Influential women U.S. senators urge support for continued current funding of pioneering Women’s Health Initiative

Letter to NIH Director highlights ongoing value of largest study on aging in women
Garnet Anderson
Dr. Garnet Anderson, of Public Health Sciences, is the director of the WHI Clinical Coordinating Center, which is based at Fred Hutch. Photo by Stefanie Felix

WASHINGTON — Aug. 9, 2013 — An influential group of women U.S. senators are urging the National Institutes of Health to continue current funding levels for the pioneering Women’s Health Initiative (WHI), the largest study of middle-aged and older women in the nation.

“The well-established WHI infrastructure provides a cost-effective, highly credible resource for continuing substantial research on women’s health, aging, chronic disease prevention, and early detection,” the senators said in a letter signed by 11 senators and addressed to Dr. Francis Collins, overall director of the National Institutes of Health, and Dr. Gary Gibbons, director of the National Heart, Lung and Blood Institute, home institute to the WHI.

Led by the chair of the Senate Appropriations Committee, Sen. Barbara Mikulski of Maryland, and the chair of the Senate Budget Committee, Patty Murray of Washington, the senators who signed the letter include Sen. Tammy Baldwin of Wisconsin, Sen. Maria Cantwell of Washington, Sen. Kirsten Gillibrand of New York, Sen. Kay Hagan of North Carolina, Sen. Heidi Heitkamp of North Dakota, Sen. Mazie Hirono of Hawaii, Sen. Mary Landrieu of Louisiana, Sen. Jeanne Shaheen of New Hampshire, and Sen. Elizabeth Warren of Massachusetts.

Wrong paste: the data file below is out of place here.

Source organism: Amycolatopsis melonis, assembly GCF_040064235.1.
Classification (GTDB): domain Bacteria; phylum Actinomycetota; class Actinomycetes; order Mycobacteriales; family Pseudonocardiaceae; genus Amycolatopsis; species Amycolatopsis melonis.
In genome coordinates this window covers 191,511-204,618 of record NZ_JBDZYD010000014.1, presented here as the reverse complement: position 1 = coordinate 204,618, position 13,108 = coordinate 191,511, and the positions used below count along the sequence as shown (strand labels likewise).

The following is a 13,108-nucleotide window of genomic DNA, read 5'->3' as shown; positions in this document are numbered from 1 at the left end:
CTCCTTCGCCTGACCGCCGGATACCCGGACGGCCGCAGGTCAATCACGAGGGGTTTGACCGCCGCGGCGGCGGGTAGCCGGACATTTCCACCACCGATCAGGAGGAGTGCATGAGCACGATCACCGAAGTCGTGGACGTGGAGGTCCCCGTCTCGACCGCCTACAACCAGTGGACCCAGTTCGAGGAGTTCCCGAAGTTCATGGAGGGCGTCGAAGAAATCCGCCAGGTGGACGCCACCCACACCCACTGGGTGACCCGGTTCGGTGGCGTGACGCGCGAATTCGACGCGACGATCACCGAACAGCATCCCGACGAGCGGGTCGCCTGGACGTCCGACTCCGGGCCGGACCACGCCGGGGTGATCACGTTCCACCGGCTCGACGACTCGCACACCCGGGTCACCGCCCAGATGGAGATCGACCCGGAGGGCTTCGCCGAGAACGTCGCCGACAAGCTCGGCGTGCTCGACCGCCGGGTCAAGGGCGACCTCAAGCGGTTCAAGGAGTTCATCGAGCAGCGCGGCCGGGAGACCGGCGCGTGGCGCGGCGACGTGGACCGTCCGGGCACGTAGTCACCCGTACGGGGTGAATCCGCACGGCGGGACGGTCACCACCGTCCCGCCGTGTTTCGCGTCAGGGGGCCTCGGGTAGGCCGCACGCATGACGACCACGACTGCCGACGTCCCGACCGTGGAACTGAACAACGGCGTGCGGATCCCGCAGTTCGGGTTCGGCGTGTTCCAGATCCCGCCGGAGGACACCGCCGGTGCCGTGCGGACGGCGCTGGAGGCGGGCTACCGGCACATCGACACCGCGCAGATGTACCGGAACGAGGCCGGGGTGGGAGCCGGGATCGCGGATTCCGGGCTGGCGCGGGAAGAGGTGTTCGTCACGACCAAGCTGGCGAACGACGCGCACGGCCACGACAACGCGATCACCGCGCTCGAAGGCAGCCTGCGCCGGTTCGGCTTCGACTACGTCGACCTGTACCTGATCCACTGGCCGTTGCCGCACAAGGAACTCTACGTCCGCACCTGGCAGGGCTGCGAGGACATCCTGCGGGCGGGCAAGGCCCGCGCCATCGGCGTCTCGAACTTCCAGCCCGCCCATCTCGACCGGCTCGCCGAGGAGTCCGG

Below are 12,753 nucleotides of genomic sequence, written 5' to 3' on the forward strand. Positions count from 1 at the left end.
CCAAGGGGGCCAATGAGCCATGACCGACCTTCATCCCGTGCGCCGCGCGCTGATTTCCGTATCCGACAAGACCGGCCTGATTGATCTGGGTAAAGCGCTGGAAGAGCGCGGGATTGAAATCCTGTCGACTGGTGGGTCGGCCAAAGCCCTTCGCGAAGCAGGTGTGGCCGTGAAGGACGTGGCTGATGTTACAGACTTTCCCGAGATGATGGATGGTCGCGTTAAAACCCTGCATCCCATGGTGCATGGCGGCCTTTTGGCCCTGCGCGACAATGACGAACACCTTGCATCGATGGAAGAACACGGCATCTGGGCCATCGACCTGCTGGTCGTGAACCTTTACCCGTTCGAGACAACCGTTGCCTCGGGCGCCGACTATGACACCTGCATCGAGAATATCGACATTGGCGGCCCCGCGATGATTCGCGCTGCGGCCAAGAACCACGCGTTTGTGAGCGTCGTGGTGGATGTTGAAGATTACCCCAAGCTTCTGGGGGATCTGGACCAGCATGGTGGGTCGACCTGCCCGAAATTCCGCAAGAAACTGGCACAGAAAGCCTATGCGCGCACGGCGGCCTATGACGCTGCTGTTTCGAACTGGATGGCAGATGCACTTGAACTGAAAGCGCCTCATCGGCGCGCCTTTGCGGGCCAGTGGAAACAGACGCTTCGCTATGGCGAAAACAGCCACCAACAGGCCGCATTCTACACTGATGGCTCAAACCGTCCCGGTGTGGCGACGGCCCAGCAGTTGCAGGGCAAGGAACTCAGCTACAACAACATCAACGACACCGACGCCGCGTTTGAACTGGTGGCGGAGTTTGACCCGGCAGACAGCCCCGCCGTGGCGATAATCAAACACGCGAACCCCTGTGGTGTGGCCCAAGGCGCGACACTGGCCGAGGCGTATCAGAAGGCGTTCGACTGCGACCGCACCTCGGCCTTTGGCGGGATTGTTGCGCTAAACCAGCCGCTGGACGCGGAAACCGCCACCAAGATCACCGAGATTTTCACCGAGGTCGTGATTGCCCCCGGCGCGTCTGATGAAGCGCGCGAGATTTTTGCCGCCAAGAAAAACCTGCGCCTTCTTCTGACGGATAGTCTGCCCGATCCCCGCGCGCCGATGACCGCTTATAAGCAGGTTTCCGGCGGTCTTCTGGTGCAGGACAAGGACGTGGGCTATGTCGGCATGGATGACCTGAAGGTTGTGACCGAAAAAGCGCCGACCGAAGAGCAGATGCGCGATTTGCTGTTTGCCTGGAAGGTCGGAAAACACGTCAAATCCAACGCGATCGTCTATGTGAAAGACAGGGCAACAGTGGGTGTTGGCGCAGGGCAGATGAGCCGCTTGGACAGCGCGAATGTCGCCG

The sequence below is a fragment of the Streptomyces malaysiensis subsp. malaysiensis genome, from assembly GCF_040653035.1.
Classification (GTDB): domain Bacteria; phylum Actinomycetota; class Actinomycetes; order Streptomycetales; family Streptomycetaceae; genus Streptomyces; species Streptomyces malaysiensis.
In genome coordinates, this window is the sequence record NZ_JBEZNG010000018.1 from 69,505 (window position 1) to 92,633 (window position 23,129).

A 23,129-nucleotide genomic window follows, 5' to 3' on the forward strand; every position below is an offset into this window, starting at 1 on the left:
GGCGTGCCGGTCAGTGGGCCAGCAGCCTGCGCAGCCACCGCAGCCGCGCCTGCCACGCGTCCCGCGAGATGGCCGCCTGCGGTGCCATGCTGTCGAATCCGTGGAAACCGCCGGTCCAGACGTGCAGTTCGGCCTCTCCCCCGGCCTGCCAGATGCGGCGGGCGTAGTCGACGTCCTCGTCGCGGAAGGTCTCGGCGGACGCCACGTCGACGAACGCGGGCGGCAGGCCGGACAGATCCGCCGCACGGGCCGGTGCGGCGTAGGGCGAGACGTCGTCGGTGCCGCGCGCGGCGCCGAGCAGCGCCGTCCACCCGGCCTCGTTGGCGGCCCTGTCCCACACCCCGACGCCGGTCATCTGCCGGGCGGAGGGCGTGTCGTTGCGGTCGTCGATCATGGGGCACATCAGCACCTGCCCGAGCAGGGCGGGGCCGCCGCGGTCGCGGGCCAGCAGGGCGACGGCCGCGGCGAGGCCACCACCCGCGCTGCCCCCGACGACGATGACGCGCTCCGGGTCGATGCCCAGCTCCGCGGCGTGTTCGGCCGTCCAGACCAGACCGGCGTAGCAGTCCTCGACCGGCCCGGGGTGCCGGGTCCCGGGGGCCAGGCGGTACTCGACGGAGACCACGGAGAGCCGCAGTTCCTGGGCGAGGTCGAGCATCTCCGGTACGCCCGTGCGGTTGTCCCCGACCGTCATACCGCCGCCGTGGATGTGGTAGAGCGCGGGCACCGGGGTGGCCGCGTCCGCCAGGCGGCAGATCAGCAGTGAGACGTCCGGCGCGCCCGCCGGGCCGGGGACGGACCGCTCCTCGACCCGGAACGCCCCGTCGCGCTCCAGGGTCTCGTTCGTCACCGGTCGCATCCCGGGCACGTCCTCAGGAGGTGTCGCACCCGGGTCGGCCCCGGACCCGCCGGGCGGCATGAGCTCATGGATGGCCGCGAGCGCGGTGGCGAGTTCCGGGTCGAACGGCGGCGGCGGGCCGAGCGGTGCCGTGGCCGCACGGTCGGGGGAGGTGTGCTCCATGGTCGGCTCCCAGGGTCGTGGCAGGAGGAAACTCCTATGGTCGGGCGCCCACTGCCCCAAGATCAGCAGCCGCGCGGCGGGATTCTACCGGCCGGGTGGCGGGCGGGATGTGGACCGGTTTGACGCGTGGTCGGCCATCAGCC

“More WHI discoveries are on the horizon for women across the country,” the senators said in the letter. “We look forward to the continuation of this worthwhile program, and the national health and economic benefits it brings.”

WHI recruited more than 160,000 post-menopausal women at 40 U.S. research institutions in the mid-1990s to expand medical understanding and improve health care for women through the study of hormone therapy, diet and nutritional supplement use. WHI discoveries have contributed to better post-menopausal health outcomes, including the first national reduction in breast cancer diagnosis and associated medical costs.

Four of the principal researchers who have been involved in WHI from the beginning urge continued funding of the cost-effective clinical research program that addresses significant holes in our knowledge about the health and well-being of women 50 years of age and older, especially with new discoveries on the horizon.

“WHI has changed clinical practice, improved health, and reduced health care costs,” said Dr. Garnet Anderson, senior vice president and director of the Public Health Sciences Division at Fred Hutchinson Cancer Research Center in Seattle, home of the WHI Clinical Coordinating Center. “As a WHI investigator, I am overwhelmed by the commitment of our participants, the dedication of colleagues, and the support that leaders and advocates have given us. Our primary objective at this stage should be to sustain this investment and continue to learn as much as we can from these women.”